Completely untrained, a woman in Salem who has lost her husband at at age of 40, slipped seamlessly into her photographer spouse’s business, propelled by the need to keep the home running. Today, 13 years later, not only has she found her groove, but she’s also one of the popular photographers in the city.
V. Sathyabama, a native of Sholavandan in Madurai district, was married to a photographer B. Vijayakumar, of Nachinampatti in Salem district, in 1989. After their marriage, within ten years, her husband suffered from various health issues, and for some days he was unable to take care of his photo studio.
One day in 2003, Vijayakumar, who had committed to take pictures for a function, was unable to attend because he was ill. Sathyabama decided to not let that income go past and decided to take photos at the event.
“I truly did not know how to take photos properly. But then using my husband’s film camera, I took pictures, came back home and showed the negatives to my husband. He said 10 photos were shaken and asked me to visit a photo lab at New Bus Stand to develop the photos. There, I saw the photographers taking photos. The next day after this incident, Deevattipatti police came to our studio and asked my husband to accompany them for a job. “As he was unwell, I went instead with them to take photos of a body in a farm well,” Ms. Sathyabama explained.
After that, regularly, I went to take photos for the police, and most of the photos were of victims of accidents or suicides. In 2009, my husband died, and I had to take care of the photo studio all by myself. Within a few days, my son Mani, who had completed a catering course, got an opportunity to take up a job in Singapore. But I asked him to stay with me to help me run the studio. I have completed only up to Class X. So I struggled to operate computers or absorb new technologies in photography. My son learnt it and taught me how to operate the computer to edit photographs and print them.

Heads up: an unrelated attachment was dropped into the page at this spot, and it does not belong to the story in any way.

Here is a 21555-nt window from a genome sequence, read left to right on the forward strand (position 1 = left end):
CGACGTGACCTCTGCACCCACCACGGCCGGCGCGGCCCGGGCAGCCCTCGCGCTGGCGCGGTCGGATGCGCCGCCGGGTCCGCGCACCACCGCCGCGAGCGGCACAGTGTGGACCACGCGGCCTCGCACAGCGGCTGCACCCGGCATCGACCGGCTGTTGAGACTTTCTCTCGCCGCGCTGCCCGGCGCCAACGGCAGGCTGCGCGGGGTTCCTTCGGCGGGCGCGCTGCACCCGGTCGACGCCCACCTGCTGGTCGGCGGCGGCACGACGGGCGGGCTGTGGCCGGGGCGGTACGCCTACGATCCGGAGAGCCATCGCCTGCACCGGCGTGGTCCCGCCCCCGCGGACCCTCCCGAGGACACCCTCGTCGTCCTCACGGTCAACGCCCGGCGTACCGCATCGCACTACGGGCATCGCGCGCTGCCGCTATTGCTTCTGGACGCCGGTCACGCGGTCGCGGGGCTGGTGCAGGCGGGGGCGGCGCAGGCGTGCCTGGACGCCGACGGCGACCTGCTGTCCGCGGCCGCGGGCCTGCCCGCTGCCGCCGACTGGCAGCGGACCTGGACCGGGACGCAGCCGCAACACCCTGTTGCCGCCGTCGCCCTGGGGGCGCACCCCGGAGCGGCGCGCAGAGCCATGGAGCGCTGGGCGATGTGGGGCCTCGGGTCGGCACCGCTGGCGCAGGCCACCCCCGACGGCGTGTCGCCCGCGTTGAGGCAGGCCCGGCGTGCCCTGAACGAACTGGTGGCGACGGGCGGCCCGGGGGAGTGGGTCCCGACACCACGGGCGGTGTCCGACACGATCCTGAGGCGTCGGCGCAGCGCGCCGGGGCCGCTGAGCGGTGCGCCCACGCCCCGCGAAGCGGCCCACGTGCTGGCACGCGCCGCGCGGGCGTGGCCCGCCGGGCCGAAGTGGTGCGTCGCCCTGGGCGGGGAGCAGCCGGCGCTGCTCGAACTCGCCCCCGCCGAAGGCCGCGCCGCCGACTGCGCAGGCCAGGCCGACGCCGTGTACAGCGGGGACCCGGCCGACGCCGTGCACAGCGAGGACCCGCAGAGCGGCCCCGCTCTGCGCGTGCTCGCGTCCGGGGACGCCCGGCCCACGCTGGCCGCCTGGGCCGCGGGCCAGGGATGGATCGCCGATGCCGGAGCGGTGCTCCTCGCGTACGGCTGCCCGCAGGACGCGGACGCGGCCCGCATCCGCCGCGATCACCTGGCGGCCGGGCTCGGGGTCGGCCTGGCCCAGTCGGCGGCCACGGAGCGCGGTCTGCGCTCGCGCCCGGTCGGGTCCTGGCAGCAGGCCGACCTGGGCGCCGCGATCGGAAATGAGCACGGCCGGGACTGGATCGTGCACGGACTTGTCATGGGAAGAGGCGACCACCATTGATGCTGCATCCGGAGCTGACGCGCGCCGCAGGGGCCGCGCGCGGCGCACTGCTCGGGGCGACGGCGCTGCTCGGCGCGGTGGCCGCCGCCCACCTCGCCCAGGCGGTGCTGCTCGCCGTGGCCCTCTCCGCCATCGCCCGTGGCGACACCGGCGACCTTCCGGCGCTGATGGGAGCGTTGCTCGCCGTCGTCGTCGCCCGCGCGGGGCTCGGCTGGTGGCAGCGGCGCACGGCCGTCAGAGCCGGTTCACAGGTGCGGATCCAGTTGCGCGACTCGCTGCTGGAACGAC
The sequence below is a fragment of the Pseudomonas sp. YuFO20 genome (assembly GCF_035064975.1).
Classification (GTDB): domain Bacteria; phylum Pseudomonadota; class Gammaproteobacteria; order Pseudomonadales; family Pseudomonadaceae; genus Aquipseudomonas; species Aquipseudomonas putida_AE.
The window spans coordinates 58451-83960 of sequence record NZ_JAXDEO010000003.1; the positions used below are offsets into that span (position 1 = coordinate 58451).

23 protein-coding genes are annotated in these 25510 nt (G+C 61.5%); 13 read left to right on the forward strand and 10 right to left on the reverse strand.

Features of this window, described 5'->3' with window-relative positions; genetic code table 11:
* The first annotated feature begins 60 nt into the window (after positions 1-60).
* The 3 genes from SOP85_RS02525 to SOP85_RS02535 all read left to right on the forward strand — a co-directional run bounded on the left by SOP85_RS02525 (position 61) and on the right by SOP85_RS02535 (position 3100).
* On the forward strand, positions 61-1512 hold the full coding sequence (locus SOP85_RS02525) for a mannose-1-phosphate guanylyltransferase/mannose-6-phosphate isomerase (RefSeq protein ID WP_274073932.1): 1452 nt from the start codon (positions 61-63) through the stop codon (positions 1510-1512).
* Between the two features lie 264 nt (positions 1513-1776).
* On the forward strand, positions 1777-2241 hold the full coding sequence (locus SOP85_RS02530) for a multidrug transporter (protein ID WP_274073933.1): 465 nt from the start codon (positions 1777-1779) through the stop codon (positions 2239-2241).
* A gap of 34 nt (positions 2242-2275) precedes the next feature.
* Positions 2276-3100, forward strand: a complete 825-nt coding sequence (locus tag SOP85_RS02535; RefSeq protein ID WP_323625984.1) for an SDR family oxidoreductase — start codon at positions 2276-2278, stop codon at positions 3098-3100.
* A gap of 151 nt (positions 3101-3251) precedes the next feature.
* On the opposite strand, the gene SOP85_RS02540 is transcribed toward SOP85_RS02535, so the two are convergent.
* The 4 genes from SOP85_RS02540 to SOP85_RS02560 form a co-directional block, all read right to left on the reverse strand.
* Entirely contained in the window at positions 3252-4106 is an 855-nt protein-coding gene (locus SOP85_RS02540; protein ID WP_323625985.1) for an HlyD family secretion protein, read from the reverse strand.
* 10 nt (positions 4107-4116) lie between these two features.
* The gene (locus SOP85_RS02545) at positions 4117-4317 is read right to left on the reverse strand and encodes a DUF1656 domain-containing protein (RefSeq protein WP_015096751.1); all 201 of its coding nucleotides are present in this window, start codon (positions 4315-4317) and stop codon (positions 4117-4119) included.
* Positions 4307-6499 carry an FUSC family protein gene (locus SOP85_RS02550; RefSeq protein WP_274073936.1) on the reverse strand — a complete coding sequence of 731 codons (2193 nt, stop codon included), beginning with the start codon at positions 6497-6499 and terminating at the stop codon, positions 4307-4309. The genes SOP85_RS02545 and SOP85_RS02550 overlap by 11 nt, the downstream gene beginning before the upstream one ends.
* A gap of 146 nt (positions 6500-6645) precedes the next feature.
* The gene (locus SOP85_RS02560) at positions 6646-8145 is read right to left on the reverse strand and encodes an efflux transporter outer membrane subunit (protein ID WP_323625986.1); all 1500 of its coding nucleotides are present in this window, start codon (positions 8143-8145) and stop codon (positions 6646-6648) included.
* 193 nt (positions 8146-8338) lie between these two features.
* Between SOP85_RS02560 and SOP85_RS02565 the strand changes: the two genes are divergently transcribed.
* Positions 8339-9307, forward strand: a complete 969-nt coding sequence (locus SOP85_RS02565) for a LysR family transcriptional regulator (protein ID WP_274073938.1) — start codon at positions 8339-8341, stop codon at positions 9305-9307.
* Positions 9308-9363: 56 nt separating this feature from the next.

“Until 2017, I used to take photos for the police. I also appeared as a witness in many cases in Salem Court and in High Court. I cannot say it was easy, especially in the beginning. At first, I faced humiliation in public, men mostly used to laugh at me while I was taking photos at functions. However, I learnt not to pay them any heed. Soon, people respected me and I was also commissioned to take photos for political parties in our “ says Sathyabhama, happiness suffusing her face, as well as contentment, as she has learnt to lower her pace, giving herself time to spend with her grandchild, after literally living in the photo studio so many years.